(Editor’s note: This article was a submission from freelance writer Mike Doran)
Former Ohio governor and U.S. House representative Ted Strickland once proudly proclaimed himself to be a gun-rights supporter. But now Strickland, who is in a U.S. Senate Democratic primary race, has done an abrupt about-face and is calling for restrictions on the very gun rights he used to support.
It is a stunning reversal that shows what lengths career politicians will go to in order to win votes and one that reminds us of Barak Obama’s “evolution” on gay marriage–a move that Hillary Clinton quickly echoed in an effort to stay in line with the sentiments of her base.
These days gun control is the main focus of the left’s attack on individual rights, so it really shouldn’t be a surprise that a Democrat moved left on the issue in order to win. But the real question is: will it help Strickland or hurt him?
Strickland’s record is something a pro-gun politician would be proud of. In 2010, then Gov. Strickland held a hunting rifle in a commercial while an announcer explained his record.
In 1993, when he was a U.S. House member, Strickland and 68 other House Democrats voted against the Brady Bill, which required a waiting period before anyone could buy a handgun and brought about the creation of the instant criminal background check system (NICS) for all gun purchases.
In 1994, Strickland voted against a bill aiming to ban the production and sale of 19 semiautomatic weapons, even going so far as to call the bill a “misdirected effort aimed at law-abiding citizens.”
The NRA had even given Strickland an A-plus rating.
But as David Bergstein, a spokesman of the governor, explained, “Ted’s views about gun violence and gun safety have been deeply influenced as a result of the multiple horrific incidents of gun violence that our country has suffered, and particularly after the Sandy Hook tragedy”
“Just like many Americans, after Sandy Hook, he called for a reassessment of laws in order to help keep Ohioans and all Americans safer,” Bergstein told The Dispatch.
Specifically, Strickland wanted to expand criminal background checks for buyers at gun shows and online, an effort that failed. These days Strickland wants to ban those on the terrorist “no-fly” list from buying guns, a dubious proposition as it raises serious concerns about violating one’s right to due process.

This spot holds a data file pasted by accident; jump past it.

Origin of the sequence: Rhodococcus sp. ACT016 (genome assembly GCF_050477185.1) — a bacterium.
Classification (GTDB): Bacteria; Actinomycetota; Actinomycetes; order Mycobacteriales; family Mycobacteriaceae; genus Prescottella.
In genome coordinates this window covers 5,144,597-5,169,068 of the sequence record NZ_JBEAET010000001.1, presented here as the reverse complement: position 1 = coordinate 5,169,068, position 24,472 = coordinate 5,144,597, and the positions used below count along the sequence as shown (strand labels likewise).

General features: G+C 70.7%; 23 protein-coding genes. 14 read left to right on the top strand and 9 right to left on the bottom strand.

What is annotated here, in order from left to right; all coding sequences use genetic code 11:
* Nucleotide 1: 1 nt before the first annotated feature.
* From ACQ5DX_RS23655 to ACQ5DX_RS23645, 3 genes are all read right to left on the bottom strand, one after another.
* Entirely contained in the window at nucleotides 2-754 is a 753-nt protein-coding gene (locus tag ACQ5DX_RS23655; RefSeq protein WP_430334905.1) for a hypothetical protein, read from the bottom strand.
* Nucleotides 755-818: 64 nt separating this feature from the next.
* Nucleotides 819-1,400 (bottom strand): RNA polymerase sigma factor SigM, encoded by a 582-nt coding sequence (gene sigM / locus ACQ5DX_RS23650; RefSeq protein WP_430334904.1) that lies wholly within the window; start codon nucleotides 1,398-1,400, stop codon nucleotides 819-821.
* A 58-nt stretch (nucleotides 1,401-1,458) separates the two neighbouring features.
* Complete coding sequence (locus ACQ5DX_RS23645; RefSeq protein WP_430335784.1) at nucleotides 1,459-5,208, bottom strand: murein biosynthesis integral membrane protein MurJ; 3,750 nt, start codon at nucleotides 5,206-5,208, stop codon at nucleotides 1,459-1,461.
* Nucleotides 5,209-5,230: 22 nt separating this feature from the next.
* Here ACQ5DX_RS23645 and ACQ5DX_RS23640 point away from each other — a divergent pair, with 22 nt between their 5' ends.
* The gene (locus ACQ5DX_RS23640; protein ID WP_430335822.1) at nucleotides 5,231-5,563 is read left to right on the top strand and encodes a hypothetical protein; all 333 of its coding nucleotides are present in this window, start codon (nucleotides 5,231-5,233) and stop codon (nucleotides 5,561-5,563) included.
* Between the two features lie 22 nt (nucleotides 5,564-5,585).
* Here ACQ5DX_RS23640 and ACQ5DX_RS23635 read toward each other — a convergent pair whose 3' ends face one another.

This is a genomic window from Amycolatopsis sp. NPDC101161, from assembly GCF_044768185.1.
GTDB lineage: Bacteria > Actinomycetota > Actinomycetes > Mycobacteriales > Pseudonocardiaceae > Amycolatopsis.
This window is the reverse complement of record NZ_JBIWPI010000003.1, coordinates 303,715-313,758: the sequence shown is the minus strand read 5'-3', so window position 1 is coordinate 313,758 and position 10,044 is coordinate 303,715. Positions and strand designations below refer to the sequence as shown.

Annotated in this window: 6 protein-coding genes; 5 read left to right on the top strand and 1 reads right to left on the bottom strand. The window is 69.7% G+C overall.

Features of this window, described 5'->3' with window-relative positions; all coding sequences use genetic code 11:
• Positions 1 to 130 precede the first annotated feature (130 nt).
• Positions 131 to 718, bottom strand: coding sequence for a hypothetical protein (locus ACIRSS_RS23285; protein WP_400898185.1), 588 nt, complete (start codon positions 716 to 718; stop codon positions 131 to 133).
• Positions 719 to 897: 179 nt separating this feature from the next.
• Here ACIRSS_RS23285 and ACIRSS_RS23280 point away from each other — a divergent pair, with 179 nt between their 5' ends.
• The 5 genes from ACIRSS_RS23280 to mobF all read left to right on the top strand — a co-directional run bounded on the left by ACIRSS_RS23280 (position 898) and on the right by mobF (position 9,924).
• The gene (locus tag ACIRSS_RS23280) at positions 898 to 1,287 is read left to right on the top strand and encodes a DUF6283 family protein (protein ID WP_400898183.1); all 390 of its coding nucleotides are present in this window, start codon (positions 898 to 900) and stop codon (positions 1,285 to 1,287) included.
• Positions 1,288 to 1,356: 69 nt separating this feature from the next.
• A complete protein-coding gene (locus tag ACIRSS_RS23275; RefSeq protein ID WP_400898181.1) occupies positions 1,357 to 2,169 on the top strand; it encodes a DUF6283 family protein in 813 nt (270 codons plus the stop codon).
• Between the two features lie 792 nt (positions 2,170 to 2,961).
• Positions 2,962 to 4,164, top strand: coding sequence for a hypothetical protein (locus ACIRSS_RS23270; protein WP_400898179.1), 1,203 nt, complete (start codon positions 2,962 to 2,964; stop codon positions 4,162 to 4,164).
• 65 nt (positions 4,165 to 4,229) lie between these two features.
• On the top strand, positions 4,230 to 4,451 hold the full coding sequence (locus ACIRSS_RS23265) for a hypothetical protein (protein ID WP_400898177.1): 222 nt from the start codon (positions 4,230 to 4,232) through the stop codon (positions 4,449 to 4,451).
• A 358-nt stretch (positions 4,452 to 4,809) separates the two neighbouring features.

“[Strickland] believes that stopping the epidemic of gun violence is too important for any politician to try and play games with, and his most important priority will always be to keep Ohioans safe,” Bergstein explained.
In 2012, Strickland was also quoted in the Wooster Daily Record when he called for a commission to consider the nation’s gun laws.
“This country is facing a culture of violence that is intolerable and cannot just simply be accepted as a way of life,” Strickland said.
“I think the NRA, I think the entertainment industry, I think the political class all need to sit down, and we need to avoid the extremes,” adding that “there needs to be a recognition that we cannot continue to lose thousands and thousands of innocent people to gun violence.”
What happened to the “misdirected effort aimed at law-abiding citizens?”
Of course, the problem with a politician changing his mind on the big issue of the day is that it seems so disingenuous. Voters remember that he once proudly supported the thing he now condemns, and they may vote instead for the candidate that seems more authentic, regardless of his current stance.
We’ll just have to wait and see. Strickland and Cincinnati city councilman P.G. Sittenfeld will go head-to-head in March and the winner of the primary race will face Sen. Rob Portman, an Ohio Republican, who will probably have the support of gun-rights organizations as well as the gun owners of the Buckeye state.